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Restaurants & Bars 3

Good Cuban @ Laurels

Spencer | May 7, 200312:09 AM

Laurels Restaurant
205 Oak at Gough
San Francisco
415-934-1574 fax
lunch and dinner

Partner said it received good reviews on SF Gate, but when the five of us showed up at Laurels Restaurant on Saturday night, only one of the twelve tables in the small Hayes Valley Cuban restaurant was occupied. We nearly skipped our eight o’clock reservation to head elsewhere. Good thing we didn’t. We knew not everyone eats meat and potatoes; someone should have reminded us that not everyone eats at meat-and-potatoes hours. By the time we were in final approach of the end of dinner the restaurant was full, and we certainly didn’t hear any complaining.

Her name was Deneya, and she fielded everything we could throw at her. We showed up twenty minutes late. No problem. We ordered in English, in Italian, and Spanish so broken all that emerged was “me gusta comer ---.” We brought our own wine, then ordered from the menu. We swapped plates, stole from eachother, shared entrees, dissected the deserts. Partner, ever exuberant, spilled wine across the table at me. No problem. She kept us in line like a lioness might control rowdy cubs. We were treated well, and she earned her tip.

One app, five entrees, three deserts, one bottle of wine, and the tip. $38/person.

M ordered an appetizer, and then gave us the kangaroo stare when we only ordered main courses. No problem, we all helped ourselves to his tamales de puerco. Melt-in-your-mouth meat, stone-ground corn, full flavor. Paired with a Capçanes Mas Donis 2000 (old vine Grenache and hillside Syrah from Spain) I picked out at Coit, we were well on our way.

M followed that up with an ensalada cesar con pollo, which he only shared a bit of. I watched the gradual disappearance of the fresh romaine abundantly topped with slices of grilled chicken, well sauced and parmed.

Partner and J had rabbit, the conejo guisado recommended by Deneya. Days later, Partner still runs around like a kid shouting conejo, conejo, conejo. A whole half rabbit for each, pan seared and jumping across their plates in a sweet wine, tomato, onion and lemon marinade, served with crown of fried plantains that mostly wound up in my belly.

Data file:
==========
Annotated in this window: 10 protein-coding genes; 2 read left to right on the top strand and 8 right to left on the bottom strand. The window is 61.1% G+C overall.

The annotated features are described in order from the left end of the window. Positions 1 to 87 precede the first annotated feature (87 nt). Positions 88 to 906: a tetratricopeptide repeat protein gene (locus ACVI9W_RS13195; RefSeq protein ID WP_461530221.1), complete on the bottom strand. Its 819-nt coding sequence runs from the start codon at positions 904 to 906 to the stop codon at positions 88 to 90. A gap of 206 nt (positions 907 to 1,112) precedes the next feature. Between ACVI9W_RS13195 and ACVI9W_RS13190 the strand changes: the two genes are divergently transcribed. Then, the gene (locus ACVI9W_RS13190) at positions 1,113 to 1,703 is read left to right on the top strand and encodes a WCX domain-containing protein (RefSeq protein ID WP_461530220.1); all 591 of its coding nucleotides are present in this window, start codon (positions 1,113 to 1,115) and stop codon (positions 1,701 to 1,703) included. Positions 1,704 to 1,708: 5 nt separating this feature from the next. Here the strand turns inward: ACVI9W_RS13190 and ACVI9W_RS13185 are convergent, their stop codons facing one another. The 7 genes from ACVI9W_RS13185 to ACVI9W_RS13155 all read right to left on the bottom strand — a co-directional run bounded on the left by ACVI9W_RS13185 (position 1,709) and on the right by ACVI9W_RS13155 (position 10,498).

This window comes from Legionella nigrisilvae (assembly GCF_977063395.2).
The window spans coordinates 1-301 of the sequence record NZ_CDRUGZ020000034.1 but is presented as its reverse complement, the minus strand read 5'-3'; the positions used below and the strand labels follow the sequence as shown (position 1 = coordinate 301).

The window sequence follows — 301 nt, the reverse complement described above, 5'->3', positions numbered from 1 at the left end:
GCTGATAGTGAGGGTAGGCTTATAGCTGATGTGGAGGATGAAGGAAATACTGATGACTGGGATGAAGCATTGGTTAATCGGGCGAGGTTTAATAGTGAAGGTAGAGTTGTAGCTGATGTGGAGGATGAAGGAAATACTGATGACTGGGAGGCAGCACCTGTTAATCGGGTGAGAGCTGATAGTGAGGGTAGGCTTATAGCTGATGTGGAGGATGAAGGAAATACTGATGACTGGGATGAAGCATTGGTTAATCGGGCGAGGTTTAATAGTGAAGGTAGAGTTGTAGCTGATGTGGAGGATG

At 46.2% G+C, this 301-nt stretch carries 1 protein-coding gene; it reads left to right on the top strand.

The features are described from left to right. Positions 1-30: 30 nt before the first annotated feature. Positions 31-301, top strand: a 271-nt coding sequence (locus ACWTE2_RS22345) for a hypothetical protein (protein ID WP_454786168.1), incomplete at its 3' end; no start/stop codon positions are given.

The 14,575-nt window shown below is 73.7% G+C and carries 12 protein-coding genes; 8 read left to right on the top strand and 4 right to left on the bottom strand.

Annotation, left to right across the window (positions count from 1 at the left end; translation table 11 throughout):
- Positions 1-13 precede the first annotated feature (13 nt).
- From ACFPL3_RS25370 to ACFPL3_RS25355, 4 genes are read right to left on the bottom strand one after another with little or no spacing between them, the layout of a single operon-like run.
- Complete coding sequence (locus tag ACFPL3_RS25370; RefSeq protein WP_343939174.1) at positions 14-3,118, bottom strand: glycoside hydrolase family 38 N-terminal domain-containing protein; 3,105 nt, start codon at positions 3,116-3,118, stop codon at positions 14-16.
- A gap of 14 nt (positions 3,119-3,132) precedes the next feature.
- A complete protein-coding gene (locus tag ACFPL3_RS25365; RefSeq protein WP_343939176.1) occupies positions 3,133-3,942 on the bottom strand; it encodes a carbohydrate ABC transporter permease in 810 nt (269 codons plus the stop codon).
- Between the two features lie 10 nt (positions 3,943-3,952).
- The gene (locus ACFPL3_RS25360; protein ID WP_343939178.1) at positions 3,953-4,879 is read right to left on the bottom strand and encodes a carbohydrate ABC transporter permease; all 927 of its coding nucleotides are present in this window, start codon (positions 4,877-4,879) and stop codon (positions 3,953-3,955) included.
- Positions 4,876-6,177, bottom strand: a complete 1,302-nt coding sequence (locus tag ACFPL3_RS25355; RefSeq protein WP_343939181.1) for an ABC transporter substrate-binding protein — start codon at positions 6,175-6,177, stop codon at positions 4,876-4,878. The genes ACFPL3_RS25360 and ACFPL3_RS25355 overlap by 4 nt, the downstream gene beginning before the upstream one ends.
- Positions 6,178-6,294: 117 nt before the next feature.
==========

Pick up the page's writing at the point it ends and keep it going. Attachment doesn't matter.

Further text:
L had salmon con crema de ajo, described as “grilled fresh Alaskan salmon with creamy garlic mushroom caper sauce served with rice and vegetables.” Seemed to enjoy it as well.

“Me gusta comer la paella.” I had said, and I did. I had learned to make paella from the new aristocracy (a dry cleaning monopoly) in Cadiz a long time ago, but years in Italy and Turkey have focused my culinary expeditions on central and eastern Mediterranean. My paella pan has sat unused for too long. How better to return to this regal dish than through an indoctrination a la Cubana?
“Traditional Spanish yellow rice with chicken, Spanish sausage,black tiger prawns, scallops, calamari, mussels, and clams.” Unable to arrange for a partner, I ordered the single portion ($18 single; $25 for two), but what arrived could easily have fed two, or even three after appetizers. The deep dish plate was chock-a-block with that yellow Spanish saffron rice (perfectly cooked in the seafood and meat broths; soft enough to eat freely, dry enough to be fork-friendly) with fresh peas and all lots of tender meats, each retaining its own flavor while contributing to the whole. The calamari was not chewy, the Spanish sausage were spicy but light, the chicken tasted the way chicken should taste (rich, full of flavor), the mussels and clams and fish were all rich and fresh and moist. “Me gusta comer la paella” has a new lease on life, and I’ll be bringing out my paella pan and digging up that old Sanchez y Villar recipe: hurriedly given to me in the three minutes before I boarded the night train from Cadiz to Madrid in the spring of 1990.

chicken or meat (veal/pork), or seafood in shell

Prepare rice with saffron and set aside
Chop onion, olive, garlic, tomato, and bell pepper
Sauté together in olive oil, drain and set aside
Sauté chunks of chicken, veal, or pork in olive oil, drain and set aside
Combine in paella pan, top with seafood, and bake in oven

We had room for deserts, or if not room, that mind-over-matter ability to make room when the desire is strong. Tres Leches, flan chocolato, and arroz con leche. The tres leches went quickly under the forks of all, although it was not regarded as the best exemplar of those more experienced with this dish. The flan was well bitten into, but there’s something about true traditional flan that floats my boat more than a chocolate version (likewise I’m not a fan of vanilla-orange tiramisu, but that’s another cuisine and another review). The rice pudding in a blue glass parfait and was tasty but not as smooth or flavorful as the versions I remember from Spain (or the Turkish equivalent sutlac).

Perhaps we really didn’t have space for desert. We had eaten like kings, consuming in quantity but leaving extra on the plate… Nobody complained though.

With a few more words with Deneya and first-night waiter Shawn, a glimpse into executive chef Ricardo’s kitchen, a big fat cigar, and one last wave, we were off into the dark San Francisco night well fed and happy.

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